NICOLA Sturgeon has told reporters she could not have anticipated the events the SNP have faced over the police investigation into the party's finances in her “worst nightmares”.

The former first minister addressed reporters in the Scottish Parliament on Tuesday afternoon.

With her former deputy first minster John Swinney by her side, Sturgeon confirmed that she had not been questioned by Police Scotland or spoken to First Minister Humza Yousaf since her husband Peter Murrell's arrest on April 5.

Sturgeon informed the press that even though she could not go into detail on the ongoing police investigation into the SNP finances, she wanted to address the last few weeks that have been “very, very difficult”.

She also told reporters that she believed it is “fair to say this has not been the easiest time”.

The former SNP leader added: “I’m not saying that for sympathy. It is what it is.”

She added: "Clearly events of last few weeks have been difficult, and I use this word advisably and deliberately, traumatic."

When asked whether she owed Yousaf an apology “for the state you’ve handed the part to him in”, Sturgeon said she has become “ever more convinced” that he will be a “very fine First Minister”.

She added: “I understand the view that some people might have that I knew this was all about to unfold and that’s why I walked away – but nothing could be further from the truth.

“I cannot have anticipated in my worst nightmares what would have unfolded the past few weeks”.

The former leader of the SNP said her party is “notwithstanding the real difficulties”, in “good shape” and defended the state of the SNP by saying the party she lead for eight years was “successful” and is still a party “delivering for Scotland”.

Reporters returned to questioning Sturgeon by asking if the last few weeks were “her worst nightmare”.

She said: “The last few weeks have been very, very difficult and I don’t think anyone would believe me if I said anything other than that.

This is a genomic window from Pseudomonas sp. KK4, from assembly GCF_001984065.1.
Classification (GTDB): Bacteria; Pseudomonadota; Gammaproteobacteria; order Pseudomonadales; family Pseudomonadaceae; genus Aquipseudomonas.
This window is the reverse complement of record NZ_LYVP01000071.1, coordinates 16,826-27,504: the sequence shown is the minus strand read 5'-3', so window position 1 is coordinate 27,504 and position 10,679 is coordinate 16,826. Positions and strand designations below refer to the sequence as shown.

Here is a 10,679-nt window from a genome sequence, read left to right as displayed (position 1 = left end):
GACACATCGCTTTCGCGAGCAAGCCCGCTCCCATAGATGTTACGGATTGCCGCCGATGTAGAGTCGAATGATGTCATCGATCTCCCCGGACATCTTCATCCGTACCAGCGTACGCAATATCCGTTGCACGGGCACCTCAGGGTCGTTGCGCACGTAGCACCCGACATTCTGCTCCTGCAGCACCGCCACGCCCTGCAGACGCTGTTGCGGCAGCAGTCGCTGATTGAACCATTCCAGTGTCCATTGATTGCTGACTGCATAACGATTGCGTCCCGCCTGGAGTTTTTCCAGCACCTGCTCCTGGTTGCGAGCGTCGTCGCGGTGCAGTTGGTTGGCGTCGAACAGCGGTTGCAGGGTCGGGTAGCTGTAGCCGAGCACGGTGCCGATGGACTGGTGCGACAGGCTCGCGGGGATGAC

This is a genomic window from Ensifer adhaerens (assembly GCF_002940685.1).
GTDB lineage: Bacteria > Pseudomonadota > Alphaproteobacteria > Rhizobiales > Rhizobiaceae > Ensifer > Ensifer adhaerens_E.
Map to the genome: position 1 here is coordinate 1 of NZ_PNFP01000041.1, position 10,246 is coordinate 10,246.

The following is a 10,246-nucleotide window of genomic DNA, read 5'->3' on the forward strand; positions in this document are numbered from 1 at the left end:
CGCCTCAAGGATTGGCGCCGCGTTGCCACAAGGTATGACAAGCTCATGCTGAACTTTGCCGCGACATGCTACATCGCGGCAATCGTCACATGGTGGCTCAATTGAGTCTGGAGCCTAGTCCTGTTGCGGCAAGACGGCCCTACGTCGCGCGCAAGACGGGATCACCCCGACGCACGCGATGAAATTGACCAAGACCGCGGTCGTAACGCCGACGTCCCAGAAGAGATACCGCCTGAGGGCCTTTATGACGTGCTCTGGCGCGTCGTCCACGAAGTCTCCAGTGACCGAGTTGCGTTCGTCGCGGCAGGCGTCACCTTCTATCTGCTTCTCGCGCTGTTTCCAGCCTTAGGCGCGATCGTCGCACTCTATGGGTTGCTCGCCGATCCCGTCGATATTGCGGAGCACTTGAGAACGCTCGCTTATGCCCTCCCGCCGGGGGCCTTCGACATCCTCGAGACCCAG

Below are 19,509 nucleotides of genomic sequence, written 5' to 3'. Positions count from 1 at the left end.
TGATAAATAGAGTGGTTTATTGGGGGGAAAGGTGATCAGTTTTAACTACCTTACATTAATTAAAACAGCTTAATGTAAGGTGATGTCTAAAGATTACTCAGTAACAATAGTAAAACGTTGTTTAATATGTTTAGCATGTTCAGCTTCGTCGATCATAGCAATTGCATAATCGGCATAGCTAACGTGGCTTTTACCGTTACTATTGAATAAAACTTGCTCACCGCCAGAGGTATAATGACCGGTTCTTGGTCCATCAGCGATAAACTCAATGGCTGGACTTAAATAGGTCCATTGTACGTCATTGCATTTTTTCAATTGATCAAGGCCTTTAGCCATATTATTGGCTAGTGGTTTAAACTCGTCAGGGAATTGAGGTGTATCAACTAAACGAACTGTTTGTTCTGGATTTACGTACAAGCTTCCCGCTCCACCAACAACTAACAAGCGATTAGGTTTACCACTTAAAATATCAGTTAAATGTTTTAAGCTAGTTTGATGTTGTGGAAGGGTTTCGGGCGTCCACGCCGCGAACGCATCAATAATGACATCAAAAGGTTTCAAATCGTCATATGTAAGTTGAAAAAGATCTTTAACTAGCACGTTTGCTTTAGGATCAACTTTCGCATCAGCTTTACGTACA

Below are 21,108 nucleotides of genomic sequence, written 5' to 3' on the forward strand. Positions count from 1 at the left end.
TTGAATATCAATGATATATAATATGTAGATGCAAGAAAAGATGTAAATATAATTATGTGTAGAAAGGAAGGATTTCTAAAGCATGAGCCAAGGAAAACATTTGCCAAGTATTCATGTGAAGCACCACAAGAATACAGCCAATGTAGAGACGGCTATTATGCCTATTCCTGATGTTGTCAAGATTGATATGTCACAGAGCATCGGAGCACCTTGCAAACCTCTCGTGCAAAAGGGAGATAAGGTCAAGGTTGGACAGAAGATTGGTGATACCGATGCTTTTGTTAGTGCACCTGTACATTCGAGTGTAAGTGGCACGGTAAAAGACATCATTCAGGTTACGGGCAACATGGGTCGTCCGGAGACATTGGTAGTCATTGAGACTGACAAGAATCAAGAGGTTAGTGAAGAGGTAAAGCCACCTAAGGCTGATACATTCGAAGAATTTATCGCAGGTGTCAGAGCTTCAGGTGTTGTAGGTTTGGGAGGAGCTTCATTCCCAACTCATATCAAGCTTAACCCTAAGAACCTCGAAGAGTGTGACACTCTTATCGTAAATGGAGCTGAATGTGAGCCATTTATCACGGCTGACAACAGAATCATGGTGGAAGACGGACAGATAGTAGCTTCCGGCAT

“I’ve had many difficult periods in a political career that has lasted for several decades and I think you can safely say that the last few weeks have been amongst the most difficult, but it is what it is and I accept that, I accept the process and I hope to be able to stand before you and address many of these questions but really – I can’t do that for now, for reasons you understand.”

Sturgeon would not go into “any aspect” of the investigation into SNP finances, including questions concerning the campervan that was reportedly seized by police amid the investigation which was intended to be a bus used for campaigning.

When asked what was "really going on” with the SNP, Sturgeon also said she “appreciated the frustration” that comes with process, as that is how she currently feels.

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She said: “One of the frustrating aspects of that [process] is that I’m not able to give my version of what is going on just now. Hopefully, the time will come when I can do that.”

Former SNP treasurer Colin Beattie, who was arrested and released without charge last week, also told reporters on Tuesday morning in Holyrood he had no comment on whether he should be suspended by the SNP - and "being under artillery fire" in Beirut was worse than what was currently happening. 

When asked if he knew about the motorhome, which was confiscated from the home of former SNP chief Peter Murrell's mum, and whether he had signed the purchase off, he said: “No I didn’t know about it.”